If you have decided to adopt a rescue dog in Australia, we congratulate you! Not only will you be giving a dog a chance to a forever home, but your fee will also provide an opportunity for another to be rescued and may be adopted by someone else.
The good thing about Australia is that you have all the support required to find the perfect dog for you and your family from entire teams of professionals that have dedicated their lives to improving this aspect of our lives.
Adoption processes, whether through Australia’s RSPCA or independent shelters, are similar. Some might seem too strict, but remember the rules are set to benefit both you and the dog. They are important because they assess the compatibility between your lifestyle and your personality to that of your future dog—and by doing so, long-term relationships are established.
Before adopting a dog, you are encouraged to visit the shelters in your area. Even though most of them have daily updated databases with all the pets available for adoption (alongside successful adoption stories), meeting the dogs in person and getting acquainted with them is recommended.
Applying for Adoption
Even if you have not yet found the perfect dog for you, applying to become an adopter is needed. It is even more important if you think you’ve found “the one.” This is the first step in your adoption journey. Most adoption centers have standard application forms, in which you need to be completely honest about any aspect inquired there. It’s the only way the current caretakers will be able to guide you in the right direction.
Background and Home Check
Even though this is a standard procedure, you surely understand its importance. The wish to see a dog being adopted is the greatest one for any shelter member (staff or volunteer), but experience has taught everyone that checking a family’s history with pets, their financial possibilities, and future home conditions for the dog are needed, to ensure the dog will go into his forever home.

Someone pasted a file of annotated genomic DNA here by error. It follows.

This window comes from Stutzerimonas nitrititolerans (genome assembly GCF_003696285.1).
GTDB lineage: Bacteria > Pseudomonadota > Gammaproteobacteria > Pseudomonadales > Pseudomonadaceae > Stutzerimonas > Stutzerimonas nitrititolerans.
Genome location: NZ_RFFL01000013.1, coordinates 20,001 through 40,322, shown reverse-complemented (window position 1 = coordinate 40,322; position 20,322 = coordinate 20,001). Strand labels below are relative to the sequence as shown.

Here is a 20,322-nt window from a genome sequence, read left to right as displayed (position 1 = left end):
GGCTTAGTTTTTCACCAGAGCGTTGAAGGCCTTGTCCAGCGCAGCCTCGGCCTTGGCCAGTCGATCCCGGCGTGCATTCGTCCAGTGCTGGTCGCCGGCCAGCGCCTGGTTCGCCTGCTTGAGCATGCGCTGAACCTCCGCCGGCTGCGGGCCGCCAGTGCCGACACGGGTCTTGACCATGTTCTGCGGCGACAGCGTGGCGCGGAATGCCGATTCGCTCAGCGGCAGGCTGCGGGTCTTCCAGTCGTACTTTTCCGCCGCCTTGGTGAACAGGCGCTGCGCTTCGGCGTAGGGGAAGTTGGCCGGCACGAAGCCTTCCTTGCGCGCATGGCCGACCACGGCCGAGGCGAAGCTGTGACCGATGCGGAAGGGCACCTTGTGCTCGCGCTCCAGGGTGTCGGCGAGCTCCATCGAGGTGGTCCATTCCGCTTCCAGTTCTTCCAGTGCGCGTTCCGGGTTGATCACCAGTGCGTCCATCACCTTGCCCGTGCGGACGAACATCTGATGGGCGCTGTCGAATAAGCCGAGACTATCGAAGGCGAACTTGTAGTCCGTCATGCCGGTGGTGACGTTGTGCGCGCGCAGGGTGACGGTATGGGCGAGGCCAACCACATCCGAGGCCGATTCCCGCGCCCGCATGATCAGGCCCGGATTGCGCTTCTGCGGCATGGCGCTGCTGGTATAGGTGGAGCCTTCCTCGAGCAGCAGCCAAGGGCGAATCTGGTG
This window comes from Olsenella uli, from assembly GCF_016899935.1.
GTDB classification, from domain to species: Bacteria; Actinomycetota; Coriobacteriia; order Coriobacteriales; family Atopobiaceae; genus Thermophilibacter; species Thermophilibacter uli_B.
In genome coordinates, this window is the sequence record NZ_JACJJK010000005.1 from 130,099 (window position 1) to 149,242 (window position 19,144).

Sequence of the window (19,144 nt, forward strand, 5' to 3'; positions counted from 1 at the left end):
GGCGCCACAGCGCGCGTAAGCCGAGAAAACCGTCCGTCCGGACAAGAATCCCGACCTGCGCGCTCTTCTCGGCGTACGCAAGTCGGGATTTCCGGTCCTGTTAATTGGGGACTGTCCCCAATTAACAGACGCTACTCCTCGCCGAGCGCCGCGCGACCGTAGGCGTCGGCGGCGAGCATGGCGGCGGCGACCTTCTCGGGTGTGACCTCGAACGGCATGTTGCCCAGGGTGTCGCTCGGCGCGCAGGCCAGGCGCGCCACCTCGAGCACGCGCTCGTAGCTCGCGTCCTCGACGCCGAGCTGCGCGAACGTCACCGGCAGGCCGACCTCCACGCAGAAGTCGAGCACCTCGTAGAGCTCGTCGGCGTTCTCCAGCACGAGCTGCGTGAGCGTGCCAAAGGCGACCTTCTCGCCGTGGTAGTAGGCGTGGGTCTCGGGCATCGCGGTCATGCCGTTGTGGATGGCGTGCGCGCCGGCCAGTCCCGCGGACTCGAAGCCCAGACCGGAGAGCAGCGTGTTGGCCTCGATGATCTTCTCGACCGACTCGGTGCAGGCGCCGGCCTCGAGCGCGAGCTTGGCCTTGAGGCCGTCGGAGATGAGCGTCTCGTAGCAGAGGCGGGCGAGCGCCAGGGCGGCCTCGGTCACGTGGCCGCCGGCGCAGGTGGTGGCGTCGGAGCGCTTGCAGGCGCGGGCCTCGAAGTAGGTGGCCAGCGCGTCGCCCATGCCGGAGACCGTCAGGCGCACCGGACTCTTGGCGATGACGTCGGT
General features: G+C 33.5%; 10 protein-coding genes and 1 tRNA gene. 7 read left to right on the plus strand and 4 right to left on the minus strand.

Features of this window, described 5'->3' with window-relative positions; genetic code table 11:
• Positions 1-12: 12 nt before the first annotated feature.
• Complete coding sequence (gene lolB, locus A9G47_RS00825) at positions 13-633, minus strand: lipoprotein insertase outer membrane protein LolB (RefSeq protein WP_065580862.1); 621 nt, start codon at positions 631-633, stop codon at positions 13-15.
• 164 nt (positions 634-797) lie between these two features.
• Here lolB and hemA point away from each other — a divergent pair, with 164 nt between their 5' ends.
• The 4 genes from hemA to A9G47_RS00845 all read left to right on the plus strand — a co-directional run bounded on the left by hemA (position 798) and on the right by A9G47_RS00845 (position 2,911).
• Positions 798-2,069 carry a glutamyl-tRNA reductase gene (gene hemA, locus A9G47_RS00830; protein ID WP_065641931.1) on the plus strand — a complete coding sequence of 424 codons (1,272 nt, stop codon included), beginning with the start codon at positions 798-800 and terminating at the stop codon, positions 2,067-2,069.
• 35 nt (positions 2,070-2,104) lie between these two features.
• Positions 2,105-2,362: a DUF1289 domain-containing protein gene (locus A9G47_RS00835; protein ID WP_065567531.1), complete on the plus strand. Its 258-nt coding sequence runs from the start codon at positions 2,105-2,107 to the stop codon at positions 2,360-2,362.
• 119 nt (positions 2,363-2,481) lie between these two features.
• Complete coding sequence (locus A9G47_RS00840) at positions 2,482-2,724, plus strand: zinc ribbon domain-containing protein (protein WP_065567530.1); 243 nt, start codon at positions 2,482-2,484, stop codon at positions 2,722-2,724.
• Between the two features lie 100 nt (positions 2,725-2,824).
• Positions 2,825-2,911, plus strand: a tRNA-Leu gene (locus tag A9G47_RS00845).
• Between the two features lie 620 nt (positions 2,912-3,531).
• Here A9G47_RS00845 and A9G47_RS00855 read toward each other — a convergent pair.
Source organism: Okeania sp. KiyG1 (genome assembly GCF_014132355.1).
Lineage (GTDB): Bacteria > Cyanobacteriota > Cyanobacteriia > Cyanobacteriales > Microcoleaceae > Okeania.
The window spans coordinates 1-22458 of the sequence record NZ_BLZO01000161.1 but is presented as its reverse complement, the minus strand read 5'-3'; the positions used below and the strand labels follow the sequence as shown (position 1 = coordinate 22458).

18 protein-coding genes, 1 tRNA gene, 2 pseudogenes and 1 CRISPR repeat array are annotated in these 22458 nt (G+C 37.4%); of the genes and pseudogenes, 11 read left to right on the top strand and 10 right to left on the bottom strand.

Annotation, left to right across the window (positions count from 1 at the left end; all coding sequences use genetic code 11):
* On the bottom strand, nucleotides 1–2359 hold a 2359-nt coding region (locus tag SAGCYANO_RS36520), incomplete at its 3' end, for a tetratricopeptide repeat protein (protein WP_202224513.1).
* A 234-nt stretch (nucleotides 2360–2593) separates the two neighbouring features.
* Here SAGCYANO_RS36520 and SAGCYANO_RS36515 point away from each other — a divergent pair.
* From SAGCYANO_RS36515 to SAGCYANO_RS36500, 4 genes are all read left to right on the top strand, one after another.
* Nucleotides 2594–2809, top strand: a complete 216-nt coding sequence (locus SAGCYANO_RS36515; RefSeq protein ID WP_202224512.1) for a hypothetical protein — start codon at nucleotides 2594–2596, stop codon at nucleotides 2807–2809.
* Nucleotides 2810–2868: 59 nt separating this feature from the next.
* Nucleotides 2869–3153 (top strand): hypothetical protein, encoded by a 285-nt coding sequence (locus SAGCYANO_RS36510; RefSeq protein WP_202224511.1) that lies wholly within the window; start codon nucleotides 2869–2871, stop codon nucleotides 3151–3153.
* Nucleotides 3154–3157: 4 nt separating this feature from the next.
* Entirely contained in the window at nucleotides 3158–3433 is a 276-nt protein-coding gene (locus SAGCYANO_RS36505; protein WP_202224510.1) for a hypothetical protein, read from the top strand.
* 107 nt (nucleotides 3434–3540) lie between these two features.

Choosing Your Dog
Impulse adoption is more common than one might think. It’s natural because some dogs have a great personality, they are real cuddlers, and they seem to match with any human they meet, but sometimes, issues appear not because of a dog’s behavior, but due to the lack of proper self-assessment from the adopter.
You might be working in a multinational company that requires a lot of traveling or many over hours. Leaving a large dog alone inside the house for many hours without entertainment could lead to unwanted chewing, scratching or loud barking.
You might be faced with neighbor complaints, and you could simply come back to the shelter, frustrated that you were not able to meet the dog’s needs. You do not want that.
That’s why every shelter has guidance counselors who can help you find the right fit for you, and you should take their advice. They know their job.
Under a standard agreement with the RSPCA, every shelter needs to allow a minimum of 24 hours, as a “cool-off” period. This period allows the potential owner the ability to return the dog if some incompatibility is found. Most shelters extend this period to several days, and they recommend you try and bond with the dog during this time. Bringing him back after a long period has more severe consequences on the dog, and no one wants that.
Once the “cool-off” period passes, you are the proud owner of an adopted rescue dog. Take care of him, and he will take care of you. If your adoption contract required periodical check-ups from the adoption center, use those to brag about your evolution!